Thursday, December 6, 2012
UB40 - UB44
The record reached number 4 on the UK charts and number 15 in New Zealand. Today, we will take a listen to it to celebrate its thirtieth anniversary.
Side one starts with "So Here I Am", the album's third single. It reached number 25 in the UK and number 16 in Ireland. Earl Falconer lays down a funky bass groove while Mickey Virtue brings up some interesting sounds via the keyboards. The lyrics tell of toiling away in a factory, making minimum wage and barely getting by.
The first single released was "I Won't Close My Eyes"; it climbed to number 32 in the UK and number 25 in Ireland. This one speaks of the injustices of the world in order to raise social consciousness to them. However, where a punk band would rage against them, UB40’s reggae sound is more of a peaceful protest.
On "Forget the Cost", the band makes a statement on how nations chose to spend tax dollars on some things (space travel, war) rather than on others (helping the poor).
"Love Is All Is Alright", the second single, hit number 29 in the UK, number 26 in Ireland and number 22 in the Netherlands. Brian Travers’ saxophone helps set up the very mellow mood of this song about racial relations.
"The Piper Calls the Tune" makes a political statement about a leader who controls the fate of future generations in his actions. It does not end very well.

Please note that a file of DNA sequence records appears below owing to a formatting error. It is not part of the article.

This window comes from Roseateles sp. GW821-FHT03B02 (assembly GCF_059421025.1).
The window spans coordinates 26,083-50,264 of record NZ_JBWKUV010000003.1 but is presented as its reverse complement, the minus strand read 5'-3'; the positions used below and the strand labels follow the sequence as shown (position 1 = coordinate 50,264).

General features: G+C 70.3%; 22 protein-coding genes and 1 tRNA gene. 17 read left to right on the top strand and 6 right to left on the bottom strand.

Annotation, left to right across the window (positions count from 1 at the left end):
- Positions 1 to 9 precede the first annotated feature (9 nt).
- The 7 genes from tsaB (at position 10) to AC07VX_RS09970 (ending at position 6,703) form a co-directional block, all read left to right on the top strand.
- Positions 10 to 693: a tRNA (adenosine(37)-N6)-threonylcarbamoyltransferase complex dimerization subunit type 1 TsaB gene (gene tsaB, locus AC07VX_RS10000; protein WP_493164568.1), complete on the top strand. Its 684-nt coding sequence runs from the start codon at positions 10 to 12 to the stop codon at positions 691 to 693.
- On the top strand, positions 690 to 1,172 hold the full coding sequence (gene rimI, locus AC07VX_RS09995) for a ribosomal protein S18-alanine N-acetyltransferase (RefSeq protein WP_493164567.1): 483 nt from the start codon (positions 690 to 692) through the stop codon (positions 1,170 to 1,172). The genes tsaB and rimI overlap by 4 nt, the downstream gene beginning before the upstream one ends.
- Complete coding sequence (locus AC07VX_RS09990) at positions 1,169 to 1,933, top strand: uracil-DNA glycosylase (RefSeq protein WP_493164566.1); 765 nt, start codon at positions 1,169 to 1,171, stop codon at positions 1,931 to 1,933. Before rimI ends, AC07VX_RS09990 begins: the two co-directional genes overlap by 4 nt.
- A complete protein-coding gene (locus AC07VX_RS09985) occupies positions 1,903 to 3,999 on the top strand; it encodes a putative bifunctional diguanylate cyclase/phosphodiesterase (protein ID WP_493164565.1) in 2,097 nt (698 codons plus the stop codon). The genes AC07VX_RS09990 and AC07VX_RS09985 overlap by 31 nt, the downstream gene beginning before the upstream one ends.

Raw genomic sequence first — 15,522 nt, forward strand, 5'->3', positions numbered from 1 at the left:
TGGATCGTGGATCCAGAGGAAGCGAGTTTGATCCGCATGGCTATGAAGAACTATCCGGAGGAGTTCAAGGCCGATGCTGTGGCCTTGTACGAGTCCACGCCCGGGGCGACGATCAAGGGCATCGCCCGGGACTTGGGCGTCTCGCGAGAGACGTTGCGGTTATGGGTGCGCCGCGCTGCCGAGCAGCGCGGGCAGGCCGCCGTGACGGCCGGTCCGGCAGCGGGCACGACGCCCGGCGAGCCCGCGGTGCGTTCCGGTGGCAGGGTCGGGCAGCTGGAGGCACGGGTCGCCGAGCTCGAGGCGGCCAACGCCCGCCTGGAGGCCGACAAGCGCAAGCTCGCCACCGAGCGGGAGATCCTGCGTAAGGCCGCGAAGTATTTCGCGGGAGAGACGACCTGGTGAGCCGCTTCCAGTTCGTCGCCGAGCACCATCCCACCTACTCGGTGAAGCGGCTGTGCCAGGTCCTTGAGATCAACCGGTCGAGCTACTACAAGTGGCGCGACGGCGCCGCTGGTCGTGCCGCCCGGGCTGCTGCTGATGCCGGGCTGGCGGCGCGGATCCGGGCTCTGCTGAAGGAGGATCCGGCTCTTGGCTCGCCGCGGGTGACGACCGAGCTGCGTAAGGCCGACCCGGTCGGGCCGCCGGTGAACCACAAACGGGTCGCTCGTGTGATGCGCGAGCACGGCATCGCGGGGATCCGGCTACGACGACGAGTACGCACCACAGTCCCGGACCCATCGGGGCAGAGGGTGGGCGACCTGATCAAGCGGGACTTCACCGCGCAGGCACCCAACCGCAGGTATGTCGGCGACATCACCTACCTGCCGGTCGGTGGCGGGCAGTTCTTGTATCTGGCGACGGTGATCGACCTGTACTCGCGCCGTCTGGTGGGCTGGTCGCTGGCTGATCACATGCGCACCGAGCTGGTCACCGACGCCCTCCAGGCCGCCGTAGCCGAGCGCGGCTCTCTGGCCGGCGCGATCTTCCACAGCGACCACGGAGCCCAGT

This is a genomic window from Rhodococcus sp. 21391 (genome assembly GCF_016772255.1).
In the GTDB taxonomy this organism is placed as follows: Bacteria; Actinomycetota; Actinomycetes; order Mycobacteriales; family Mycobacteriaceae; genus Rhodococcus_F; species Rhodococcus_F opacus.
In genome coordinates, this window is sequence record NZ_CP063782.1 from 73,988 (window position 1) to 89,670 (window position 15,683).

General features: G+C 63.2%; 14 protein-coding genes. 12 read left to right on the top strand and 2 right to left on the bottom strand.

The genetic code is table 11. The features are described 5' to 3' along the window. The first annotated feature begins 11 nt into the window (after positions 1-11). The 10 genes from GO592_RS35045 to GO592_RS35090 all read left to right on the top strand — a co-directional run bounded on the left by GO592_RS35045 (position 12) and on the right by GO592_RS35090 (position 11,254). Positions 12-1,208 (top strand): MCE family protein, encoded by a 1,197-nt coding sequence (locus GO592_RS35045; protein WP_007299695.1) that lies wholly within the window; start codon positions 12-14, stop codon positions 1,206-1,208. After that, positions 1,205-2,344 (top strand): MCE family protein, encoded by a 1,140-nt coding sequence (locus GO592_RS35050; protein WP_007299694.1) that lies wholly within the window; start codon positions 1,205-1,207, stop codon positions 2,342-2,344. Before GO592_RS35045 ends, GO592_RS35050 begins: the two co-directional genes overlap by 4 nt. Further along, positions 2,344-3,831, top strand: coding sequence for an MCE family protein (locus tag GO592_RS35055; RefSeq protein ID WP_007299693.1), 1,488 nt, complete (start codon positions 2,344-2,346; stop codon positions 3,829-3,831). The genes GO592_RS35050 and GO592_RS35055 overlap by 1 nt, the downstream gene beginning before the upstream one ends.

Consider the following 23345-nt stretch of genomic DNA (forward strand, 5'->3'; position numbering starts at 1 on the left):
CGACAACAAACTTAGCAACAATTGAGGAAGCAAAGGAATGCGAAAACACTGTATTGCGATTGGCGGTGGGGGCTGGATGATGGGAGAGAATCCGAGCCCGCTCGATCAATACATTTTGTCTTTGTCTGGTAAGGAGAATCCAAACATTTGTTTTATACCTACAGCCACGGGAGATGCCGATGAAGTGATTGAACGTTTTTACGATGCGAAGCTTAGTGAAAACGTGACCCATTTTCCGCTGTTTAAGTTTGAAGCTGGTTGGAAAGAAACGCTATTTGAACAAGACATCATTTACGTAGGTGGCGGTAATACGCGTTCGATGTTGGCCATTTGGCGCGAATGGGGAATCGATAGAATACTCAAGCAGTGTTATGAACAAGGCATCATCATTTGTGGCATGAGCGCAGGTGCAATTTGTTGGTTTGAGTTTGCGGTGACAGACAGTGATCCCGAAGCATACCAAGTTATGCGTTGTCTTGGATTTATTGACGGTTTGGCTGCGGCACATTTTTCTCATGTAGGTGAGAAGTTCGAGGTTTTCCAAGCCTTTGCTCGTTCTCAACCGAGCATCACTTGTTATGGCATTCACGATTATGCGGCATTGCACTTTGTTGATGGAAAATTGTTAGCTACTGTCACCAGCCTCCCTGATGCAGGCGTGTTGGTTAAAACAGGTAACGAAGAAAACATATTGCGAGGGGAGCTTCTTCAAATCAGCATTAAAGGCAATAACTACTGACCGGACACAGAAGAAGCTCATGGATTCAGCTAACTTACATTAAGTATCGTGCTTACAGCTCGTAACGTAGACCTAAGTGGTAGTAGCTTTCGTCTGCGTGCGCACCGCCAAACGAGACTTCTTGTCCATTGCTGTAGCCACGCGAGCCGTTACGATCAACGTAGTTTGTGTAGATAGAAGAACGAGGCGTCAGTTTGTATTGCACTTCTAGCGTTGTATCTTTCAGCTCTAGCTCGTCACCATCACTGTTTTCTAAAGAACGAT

Side two opens with "The Key", a celebration of reggae and its roots. Lead singer Ali Campbell goes for a more traditional ranking rap style on this one.
"Don't Do the Crime" seems like an extension of the first track on side one, with a man barely getting by and wondering if turning to crime might be the way to go. The song really does not give any answers accept for the opening like warning of “don’t do the crime if you can’t do the time”.
"Folitician" served as the B-side to the first single. This one takes a swipe at politicians and their promises to get elected, many of which never are fulfilled. It too is sung in the ranking rap style.
"The Prisoner" closes the album with another funky groove. As the longest track, it has an extended instrumental opening. The lyrics are a summary of the songs before, with a poor man who has turned to crime and now finds himself turning to drink. The line “a prisoner in the land of the free” really sums it up.
UB40 used their music to act as a voice of the people. What I find interesting about UB44 is that many of the songs presented here are just as relevant today as they were thirty years ago.